g crystals of salt and solid matter passing into the comparatively still water of the cone, settle to the bottom, or apex of the cone, and are thence blown off. Scott's (English) patent, 1827, consists of a vessel or series of vessels placed longitudinally of the boiler, and acting as a false bottom to receive the deposit. The to a certain amount, the valve d ceases to operate. z is a pipe conveying air from drum t to the chest q; i, connectingrod, and k, crank to driving-axle c. The Scott-Moncreiff system is used in Scotland. A United States patent has been granted for a method of using the elastic force of rubber as a motor for street-cars and fkeys of the holy sepulcher, a consecrated standard of Jerusalem, a wheelclock that struck the hours, an organ, an ape, and an elephant. Ancient swords, etc. Scott, in the Tales of the Crusaders, describes a meeting between Richard Coeur de Lion and Saladin. Saladin asks Richard to show him the strength for which he is famou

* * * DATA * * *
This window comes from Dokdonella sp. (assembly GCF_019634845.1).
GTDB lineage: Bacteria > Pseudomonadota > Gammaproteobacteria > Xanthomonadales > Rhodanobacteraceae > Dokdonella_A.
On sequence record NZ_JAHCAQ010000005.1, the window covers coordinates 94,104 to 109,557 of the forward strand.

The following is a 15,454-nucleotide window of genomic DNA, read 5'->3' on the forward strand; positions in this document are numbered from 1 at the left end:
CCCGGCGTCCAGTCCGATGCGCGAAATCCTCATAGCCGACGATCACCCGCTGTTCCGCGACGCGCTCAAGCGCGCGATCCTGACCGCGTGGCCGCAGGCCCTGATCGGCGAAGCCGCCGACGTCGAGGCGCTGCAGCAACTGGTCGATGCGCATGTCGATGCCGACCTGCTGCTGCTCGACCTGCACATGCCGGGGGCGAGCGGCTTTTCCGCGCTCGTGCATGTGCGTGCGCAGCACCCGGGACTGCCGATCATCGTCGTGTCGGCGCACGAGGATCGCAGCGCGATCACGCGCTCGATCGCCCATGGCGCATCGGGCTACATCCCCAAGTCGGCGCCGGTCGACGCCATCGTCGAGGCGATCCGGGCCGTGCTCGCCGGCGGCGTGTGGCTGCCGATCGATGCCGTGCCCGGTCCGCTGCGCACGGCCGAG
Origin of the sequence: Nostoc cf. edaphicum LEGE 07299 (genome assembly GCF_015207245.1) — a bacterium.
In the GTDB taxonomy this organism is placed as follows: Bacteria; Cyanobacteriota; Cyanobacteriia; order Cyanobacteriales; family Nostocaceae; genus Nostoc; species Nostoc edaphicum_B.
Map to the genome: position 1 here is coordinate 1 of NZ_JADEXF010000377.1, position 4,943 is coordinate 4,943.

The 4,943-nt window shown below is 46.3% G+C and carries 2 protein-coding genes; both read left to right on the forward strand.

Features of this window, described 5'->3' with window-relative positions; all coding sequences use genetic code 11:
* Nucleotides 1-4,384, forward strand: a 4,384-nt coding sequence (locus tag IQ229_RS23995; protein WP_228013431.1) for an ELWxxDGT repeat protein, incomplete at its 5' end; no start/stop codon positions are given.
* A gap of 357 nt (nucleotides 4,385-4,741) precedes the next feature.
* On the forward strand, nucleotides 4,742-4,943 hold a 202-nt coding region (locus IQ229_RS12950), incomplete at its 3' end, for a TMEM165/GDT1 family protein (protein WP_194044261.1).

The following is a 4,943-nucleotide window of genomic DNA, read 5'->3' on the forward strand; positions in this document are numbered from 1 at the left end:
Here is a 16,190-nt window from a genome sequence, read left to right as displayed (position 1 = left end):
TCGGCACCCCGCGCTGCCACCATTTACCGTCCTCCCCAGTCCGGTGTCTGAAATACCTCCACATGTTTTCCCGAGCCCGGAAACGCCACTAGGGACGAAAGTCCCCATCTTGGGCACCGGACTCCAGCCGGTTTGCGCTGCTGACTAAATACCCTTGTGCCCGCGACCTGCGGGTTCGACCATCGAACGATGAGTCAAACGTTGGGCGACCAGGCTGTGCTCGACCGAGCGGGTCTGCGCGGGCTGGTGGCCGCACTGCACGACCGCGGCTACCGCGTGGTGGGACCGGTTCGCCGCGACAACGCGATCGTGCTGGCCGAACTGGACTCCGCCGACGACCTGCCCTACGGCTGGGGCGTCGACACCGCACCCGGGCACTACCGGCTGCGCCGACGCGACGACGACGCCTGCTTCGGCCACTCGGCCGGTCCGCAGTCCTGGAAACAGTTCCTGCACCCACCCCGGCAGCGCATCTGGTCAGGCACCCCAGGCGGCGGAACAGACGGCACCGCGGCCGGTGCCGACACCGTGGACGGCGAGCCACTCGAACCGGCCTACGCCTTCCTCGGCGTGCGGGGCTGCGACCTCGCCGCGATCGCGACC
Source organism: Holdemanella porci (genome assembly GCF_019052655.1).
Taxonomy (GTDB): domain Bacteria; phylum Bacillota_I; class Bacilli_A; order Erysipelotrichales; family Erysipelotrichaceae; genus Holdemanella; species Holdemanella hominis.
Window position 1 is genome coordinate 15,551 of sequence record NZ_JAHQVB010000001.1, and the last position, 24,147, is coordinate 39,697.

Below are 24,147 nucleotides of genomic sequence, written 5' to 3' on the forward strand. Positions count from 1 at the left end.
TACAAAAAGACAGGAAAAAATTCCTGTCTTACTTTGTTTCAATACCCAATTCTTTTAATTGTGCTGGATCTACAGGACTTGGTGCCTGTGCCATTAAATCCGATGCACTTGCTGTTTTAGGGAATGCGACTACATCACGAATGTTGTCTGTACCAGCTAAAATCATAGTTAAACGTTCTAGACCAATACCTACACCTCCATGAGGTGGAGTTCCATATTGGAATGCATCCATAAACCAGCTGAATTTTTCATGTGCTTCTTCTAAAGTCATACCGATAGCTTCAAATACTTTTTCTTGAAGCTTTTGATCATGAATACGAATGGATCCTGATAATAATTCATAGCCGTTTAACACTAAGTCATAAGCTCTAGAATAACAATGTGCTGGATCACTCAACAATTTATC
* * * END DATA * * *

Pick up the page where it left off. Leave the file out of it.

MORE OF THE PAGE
, has been considered under music, pitch, pipe, etc.; and the mode of counting the vibrations under siren. The vibroscope is another instrument invented by Duhamel for the same purpose. See also Metronome; Tonometer. Articulate sounds are accompanied by the expulsion of air from the mouth, which impulses vary in quantity, pressure, and in the degree of suddenness with which they commence and terminate. An instrument which will record these impulses has been termed by its inventor, Leon Scott, a phonautograph, or phonograph, and by Mr. Barlow a logograph; the pressure of the air in speaking is directed against a membrane which vibrates and carries with it a delicate marker, which traces a line on a traveling ribbon. The excursions of the tracer are great or small from the base line, which represents the quiet membrane, according to the force of the impulse; and are prolonged according to the duration of the pressure, different articulate sounds varying greatly in their length